EUIPO says online copyright infringement going up again

After multiple years of decline, online piracy of content like movies, TV shows and music is on the rise again across the 27 member states of the EU, according to a new EUIPO report.

The latest edition of the EUIPO’s biannual survey shows that after declines between 2-17 and 2021, 2022 saw a reversal of the trend with rates of digital piracy rising 3.3 per cent, mainly driven by increased consumption of infringing TV content and publications and starting towards the end of 2021.

Levels remain much lower than they were in 2017 overall, but according to the EUIPO’s executive director, Christian Archambeau, there is “still much work to do to tackle piracy.”

He added: “Stopping this phenomenon is complex as piracy is continuously evolving with technology. This is why understanding the underlying mechanisms of piracy is essential to adopt effective policies and measures that contribute to reducing it.”

TV piracy represented nearly half (48  per cent) of all accesses to infringing sites in the EU in 2022, followed by publications (28 per cent), films (11 per cent), software (7 per cent) and music (6 per cent).

Anime series and films as well as live streams of sports featured prominently among the most pirated content, according to the EUIPO. Publications and software piracy as well as live event piracy are covered in the report for the first time.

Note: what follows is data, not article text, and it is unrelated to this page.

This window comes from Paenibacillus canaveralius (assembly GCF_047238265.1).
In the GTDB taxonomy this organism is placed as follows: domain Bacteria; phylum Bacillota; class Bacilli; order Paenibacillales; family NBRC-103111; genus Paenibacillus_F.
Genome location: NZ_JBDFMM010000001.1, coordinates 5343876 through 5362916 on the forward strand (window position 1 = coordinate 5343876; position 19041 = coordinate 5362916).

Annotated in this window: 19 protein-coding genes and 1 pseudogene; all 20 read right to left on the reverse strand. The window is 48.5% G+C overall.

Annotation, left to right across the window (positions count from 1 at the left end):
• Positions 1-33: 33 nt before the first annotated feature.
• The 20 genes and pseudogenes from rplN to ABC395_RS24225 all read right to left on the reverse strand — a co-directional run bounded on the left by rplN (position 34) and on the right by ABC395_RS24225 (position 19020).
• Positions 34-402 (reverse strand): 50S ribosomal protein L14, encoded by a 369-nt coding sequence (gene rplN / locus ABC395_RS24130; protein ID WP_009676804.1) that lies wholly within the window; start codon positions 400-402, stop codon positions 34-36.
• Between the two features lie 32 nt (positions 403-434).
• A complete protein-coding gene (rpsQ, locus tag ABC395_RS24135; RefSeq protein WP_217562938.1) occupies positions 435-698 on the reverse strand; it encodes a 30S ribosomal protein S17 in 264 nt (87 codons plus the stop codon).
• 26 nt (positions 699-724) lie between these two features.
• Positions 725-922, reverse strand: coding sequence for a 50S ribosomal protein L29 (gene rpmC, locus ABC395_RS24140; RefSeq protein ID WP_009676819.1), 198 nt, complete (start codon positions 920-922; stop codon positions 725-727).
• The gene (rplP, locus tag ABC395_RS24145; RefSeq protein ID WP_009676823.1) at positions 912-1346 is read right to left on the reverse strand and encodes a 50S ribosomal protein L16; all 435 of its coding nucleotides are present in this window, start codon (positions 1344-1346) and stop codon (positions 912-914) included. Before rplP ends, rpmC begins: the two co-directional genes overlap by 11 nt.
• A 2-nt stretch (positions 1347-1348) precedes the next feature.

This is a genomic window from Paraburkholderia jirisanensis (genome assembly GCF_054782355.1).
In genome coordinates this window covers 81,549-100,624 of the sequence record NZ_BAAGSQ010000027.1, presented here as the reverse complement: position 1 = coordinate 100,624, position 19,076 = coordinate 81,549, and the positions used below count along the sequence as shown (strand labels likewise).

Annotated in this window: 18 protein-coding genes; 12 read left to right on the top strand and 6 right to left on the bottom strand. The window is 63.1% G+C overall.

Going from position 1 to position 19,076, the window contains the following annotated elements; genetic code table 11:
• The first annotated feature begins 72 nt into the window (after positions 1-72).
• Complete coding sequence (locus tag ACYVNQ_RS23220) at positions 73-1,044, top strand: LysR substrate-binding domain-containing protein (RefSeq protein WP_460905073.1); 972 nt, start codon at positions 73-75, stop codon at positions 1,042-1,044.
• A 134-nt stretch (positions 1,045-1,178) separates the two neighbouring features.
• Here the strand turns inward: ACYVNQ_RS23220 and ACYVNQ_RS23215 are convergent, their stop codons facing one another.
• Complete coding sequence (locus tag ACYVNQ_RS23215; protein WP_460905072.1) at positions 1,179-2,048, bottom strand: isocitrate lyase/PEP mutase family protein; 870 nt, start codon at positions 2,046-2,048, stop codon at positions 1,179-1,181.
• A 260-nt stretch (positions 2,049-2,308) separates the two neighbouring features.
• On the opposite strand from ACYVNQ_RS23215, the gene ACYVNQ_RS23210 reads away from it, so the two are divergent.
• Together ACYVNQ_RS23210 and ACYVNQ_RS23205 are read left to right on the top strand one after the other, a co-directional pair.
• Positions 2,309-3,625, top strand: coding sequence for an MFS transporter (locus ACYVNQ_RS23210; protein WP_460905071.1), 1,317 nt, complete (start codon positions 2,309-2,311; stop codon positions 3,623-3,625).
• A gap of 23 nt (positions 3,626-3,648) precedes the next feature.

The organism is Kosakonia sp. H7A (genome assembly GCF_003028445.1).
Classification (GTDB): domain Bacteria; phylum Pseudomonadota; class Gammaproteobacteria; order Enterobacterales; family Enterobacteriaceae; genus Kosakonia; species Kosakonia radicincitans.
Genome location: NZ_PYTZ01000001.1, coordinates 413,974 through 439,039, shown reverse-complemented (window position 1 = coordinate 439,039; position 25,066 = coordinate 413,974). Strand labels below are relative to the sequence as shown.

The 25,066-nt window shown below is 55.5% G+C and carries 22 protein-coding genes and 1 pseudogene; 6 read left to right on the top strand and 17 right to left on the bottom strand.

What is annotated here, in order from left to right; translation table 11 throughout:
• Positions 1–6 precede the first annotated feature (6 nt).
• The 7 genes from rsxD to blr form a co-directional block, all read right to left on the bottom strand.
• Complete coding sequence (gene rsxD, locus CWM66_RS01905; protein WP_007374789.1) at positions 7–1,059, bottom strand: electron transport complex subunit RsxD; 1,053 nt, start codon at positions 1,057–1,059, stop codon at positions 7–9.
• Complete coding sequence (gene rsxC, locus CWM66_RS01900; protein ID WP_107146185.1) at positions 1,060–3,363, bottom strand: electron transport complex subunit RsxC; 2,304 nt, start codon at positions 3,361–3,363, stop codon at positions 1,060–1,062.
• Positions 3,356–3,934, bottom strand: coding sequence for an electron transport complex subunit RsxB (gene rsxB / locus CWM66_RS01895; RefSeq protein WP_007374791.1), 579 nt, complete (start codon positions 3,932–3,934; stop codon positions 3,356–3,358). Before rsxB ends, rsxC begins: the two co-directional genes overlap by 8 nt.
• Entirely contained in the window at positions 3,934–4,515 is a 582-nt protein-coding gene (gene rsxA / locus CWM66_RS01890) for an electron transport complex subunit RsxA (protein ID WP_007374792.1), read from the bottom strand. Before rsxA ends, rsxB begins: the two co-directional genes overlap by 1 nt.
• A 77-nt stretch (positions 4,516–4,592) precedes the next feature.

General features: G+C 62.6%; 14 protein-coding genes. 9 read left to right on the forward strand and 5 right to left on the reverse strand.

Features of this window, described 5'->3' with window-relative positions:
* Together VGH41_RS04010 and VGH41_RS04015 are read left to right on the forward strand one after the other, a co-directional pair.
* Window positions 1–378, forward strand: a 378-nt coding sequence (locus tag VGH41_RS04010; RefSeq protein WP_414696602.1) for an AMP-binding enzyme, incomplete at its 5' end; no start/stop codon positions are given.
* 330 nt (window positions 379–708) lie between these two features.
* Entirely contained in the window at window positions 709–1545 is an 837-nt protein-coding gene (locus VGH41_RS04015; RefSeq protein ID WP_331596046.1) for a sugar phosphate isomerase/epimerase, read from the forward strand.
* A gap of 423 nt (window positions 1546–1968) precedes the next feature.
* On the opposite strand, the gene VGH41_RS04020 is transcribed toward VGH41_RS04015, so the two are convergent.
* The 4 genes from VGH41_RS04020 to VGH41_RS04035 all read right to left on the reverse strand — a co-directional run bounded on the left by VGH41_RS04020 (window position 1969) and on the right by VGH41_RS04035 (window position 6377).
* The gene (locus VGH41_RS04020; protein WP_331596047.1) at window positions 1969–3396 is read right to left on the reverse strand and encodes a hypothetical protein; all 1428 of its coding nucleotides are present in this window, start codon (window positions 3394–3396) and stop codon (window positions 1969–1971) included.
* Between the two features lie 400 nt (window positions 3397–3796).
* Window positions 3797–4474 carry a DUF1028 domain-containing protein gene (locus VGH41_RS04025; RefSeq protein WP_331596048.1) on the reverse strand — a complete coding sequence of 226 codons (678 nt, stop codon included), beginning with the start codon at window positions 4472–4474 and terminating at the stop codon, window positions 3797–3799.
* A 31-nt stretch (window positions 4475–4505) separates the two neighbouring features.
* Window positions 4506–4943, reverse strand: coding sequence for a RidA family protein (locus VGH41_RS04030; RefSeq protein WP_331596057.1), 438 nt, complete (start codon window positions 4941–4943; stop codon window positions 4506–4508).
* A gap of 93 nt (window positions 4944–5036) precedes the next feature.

Regarding the method, 58 per cent of piracy occurred via streaming and 32 per cent via download. There were also significant differences in national patterns of infringement, with people in some countries seeming to prefer mobile devices when consuming pirated content, while others prefer desktop devices.

Although piracy on mobile devices had an increasing profile until the beginning of 2020, when it was the preferred option since mid-2020 accesses on desktop devices have again moved above mobile.

The impact of the pandemic was also of note, with a reduction in pirating of films and TV shows, possibly because people’s consumption of the content went up and it was less hassle to pay a subscription for legal content. There was less of an impact on music piracy.

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